Deals That Matter

Top VC deals: Kroger buys Home Chef, PayPal buys iZettle and Rover raises $155 million

Key Points
  • PayPal is acquiring Swedish payment tech start-up iZettle for $2.2 billion.
  • Kroger is buying a meal-kit company called Home Chef.
  • A site that connects pet owners with sitters and walkers, Rover, raised $155 million.

Here's a round-up of the most important deals in venture capital from the past two weeks.


PayPal to buy iZettle for nearly $2.2 billion

PayPal announced plans to acquire iZettle for $2.2 billion last Friday. The Swedish company makes mobile credit card readers and other payment technology for small businesses. The merger should catapult PayPal into hundreds of thousands of brick-and-mortar storefronts globally and into greater competition with companies like Square. Investors in iZettle included Intel, MasterCard, American Express, Index Ventures and Victory Park Capital. It had raised about $235 million in venture funding.

Source: Walmart

Kroger is buying Home Chef as online meal kit companies continue moving into grocery stores. The deal is valued at $200 million but could go up to $700 million over the next five years in exchange for Home Chef meeting certain milestones around growth of in-store and online meal kit sales, the companies said. Home Chef generated $250 million in revenue last year and posted two profitable quarters. It had raised around $55 million in venture funding from firms including L Catterton, Guild Capital and others.


Former Grail CEO Jeff Huber, who stepped down in August 2017.
Source: Business Wire

Grail, a company trying to make early cancer detection faster and more accurate, has raised $300 million in a series C funding round led by Ally Bridge Group and including health investors Sequoia Capital China and genomics database company WuXi NextCODE. Grail spun out of Illumina, a genomic sequencing company, in 2016. The new round brings Grail's total capital raised to $1.5 billion.

Cramer’s Exec Cut: The unique position that could help dominate the pet care market

Rover, a site for booking pet sitters and dog walkers, has raised $125 million in a new round of equity funding led by T. Rowe Price, the companies announced on Thursday. Rover also attained a $30 million credit facility from Silicon Valley Bank. In the U.S. pet care market, Rover primarily competes with the dog-walking app Wag, which is backed by SoftBank.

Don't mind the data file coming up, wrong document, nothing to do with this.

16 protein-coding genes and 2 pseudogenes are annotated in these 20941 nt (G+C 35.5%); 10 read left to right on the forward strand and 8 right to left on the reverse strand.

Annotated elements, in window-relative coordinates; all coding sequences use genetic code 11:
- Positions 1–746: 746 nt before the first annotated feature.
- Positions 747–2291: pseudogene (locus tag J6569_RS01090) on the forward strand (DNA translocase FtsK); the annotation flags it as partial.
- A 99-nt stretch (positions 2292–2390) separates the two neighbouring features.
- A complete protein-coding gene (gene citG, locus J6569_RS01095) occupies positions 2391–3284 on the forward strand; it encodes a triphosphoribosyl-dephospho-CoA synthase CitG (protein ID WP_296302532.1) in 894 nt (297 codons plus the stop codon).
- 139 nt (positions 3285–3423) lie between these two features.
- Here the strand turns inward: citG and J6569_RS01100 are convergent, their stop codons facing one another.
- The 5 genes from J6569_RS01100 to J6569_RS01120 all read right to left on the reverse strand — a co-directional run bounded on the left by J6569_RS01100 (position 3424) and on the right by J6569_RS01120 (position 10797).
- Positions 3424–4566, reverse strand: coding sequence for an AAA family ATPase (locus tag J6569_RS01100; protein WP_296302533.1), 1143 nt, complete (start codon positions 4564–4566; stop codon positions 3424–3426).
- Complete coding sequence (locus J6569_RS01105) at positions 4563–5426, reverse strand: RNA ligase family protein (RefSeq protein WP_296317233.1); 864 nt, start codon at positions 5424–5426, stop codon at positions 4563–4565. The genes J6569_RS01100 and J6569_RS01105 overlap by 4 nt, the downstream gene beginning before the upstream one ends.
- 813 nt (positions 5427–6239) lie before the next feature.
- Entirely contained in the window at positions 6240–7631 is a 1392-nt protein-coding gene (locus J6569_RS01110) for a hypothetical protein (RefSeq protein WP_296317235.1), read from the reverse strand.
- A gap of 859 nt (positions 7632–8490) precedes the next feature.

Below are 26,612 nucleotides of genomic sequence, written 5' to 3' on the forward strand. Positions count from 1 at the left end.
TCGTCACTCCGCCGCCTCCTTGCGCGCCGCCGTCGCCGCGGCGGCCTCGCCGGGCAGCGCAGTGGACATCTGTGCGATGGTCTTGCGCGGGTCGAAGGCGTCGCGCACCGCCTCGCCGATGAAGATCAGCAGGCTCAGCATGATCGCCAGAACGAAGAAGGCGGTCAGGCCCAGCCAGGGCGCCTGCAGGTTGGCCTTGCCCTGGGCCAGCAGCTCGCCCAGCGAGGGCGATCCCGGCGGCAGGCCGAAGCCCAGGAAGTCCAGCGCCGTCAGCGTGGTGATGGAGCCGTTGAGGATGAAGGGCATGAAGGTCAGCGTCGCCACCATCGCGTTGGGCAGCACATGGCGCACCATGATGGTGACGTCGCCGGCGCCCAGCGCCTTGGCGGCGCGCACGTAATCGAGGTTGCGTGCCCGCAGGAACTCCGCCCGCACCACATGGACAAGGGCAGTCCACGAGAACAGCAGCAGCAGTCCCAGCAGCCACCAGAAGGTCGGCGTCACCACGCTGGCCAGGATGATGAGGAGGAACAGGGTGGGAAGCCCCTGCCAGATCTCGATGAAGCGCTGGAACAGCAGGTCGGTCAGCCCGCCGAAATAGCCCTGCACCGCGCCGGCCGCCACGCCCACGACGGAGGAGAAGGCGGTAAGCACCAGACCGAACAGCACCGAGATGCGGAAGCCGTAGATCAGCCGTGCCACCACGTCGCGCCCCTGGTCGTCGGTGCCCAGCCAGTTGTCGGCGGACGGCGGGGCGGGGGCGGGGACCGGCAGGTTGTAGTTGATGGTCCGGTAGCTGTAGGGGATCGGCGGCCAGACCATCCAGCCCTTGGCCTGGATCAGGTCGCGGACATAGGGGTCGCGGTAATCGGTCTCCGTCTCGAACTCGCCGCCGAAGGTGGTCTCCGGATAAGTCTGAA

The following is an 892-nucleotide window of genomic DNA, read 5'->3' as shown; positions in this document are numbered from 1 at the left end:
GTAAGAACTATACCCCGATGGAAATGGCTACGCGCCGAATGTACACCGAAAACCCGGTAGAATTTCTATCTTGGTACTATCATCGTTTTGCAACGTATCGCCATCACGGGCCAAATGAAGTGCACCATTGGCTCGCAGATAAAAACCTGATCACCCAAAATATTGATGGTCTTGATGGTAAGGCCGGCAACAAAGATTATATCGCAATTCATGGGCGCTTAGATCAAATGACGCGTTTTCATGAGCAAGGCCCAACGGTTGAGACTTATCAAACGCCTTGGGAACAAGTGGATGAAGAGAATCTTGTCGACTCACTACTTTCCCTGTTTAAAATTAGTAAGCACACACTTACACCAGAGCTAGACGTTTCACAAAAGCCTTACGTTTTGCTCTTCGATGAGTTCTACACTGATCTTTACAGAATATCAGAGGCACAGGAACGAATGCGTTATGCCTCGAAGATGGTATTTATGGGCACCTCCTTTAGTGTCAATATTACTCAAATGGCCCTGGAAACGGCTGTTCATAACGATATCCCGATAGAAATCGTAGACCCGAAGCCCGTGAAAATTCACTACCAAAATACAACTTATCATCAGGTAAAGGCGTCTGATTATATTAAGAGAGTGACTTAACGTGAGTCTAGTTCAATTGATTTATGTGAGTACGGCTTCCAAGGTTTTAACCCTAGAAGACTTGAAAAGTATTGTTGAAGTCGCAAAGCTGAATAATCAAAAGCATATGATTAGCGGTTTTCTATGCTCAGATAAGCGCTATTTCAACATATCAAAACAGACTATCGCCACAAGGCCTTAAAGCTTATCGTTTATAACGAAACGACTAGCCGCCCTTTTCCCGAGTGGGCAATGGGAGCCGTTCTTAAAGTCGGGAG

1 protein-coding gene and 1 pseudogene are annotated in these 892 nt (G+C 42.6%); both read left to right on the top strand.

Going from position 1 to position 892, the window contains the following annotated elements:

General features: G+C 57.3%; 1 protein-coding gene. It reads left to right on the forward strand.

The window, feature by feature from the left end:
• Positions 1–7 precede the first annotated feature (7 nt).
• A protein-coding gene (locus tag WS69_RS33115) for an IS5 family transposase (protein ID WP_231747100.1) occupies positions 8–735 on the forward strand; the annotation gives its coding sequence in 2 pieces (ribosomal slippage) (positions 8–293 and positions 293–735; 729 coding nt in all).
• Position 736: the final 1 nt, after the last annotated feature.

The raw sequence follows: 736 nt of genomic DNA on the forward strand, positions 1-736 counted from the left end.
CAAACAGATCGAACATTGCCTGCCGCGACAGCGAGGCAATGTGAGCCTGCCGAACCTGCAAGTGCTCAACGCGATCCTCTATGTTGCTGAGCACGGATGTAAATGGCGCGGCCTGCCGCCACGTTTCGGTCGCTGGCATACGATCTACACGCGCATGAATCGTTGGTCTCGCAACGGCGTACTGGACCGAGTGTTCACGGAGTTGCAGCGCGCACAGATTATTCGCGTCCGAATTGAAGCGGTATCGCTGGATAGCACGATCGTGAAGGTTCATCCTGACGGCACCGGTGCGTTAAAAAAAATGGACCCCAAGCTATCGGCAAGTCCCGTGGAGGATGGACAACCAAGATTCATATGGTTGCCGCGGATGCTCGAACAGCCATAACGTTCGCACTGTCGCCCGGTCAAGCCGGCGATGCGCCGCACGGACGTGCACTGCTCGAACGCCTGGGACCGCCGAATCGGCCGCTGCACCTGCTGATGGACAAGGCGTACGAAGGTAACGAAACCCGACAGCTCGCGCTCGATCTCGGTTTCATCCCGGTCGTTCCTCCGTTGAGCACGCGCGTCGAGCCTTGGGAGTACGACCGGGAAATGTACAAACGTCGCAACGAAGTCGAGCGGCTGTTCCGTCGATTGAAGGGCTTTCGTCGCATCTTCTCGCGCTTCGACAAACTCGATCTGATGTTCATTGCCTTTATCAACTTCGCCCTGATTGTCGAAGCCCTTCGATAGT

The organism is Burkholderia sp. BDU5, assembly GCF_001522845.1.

Honor has raised $50 million in a series C round led by Naspers Ventures to expand its network of home-care providers for seniors. Honor aims to help older adults live at home in good health and comfort as long as they possibly can. Honor has raised a total of $115 million from investors including Thrive Capital, 8VC, Andreessen Horowitz and Syno Capital.

ICEYE engineers test hardware on one of the company's satellites in an anechoic chamber

Finnish space-tech venture ICEYE raised $34 million in a series B funding round led by True Ventures along with Draper Nexus, Space Angels and other advanced tech funds. The company develops micro-satellites for earth observation. Its satellites employ synthetic aperture radar (or SAR) tech, which can generate imagery almost any time it's wanted, even at night or through cloud cover.

Valimail raised $25 million for tech that helps different organizations prevent email "spoofing" or impersonation. Tenaya Capital led the round, joining Shasta Ventures, Flybridge Capital and Bloomberg Beta as Valimail backers. The company's early customers include Uber, Yelp and Fannie Mae among others.

Boston health-tech startup OM1 raised $21 million in a series B funding round. The company uses health data and machine learning algorithms to help doctors and patients compare potential treatments and predict the health outcomes resulting from each. Polaris Partners led the round joined by General Catalyst and 7wire Ventures.

Funds and firms

A.I. will obliterate half of all jobs, starting with white collar workforce, says ex-Google China president

Sinovation Ventures has closed a $391 million AI-focused fund, which will be based in Guangzhou, China. Sinovation was founded by Kai-Fu Lee, the former president of Google China. Lee is famous for, among other things, declaring that robots and AI will obliterate half of all jobs in the next decade.

Former TechCrunch editor-in-chief Alexia Bonatsos has launched a new venture firm called Dream Machine, adding to the ranks of funds founded and run by women.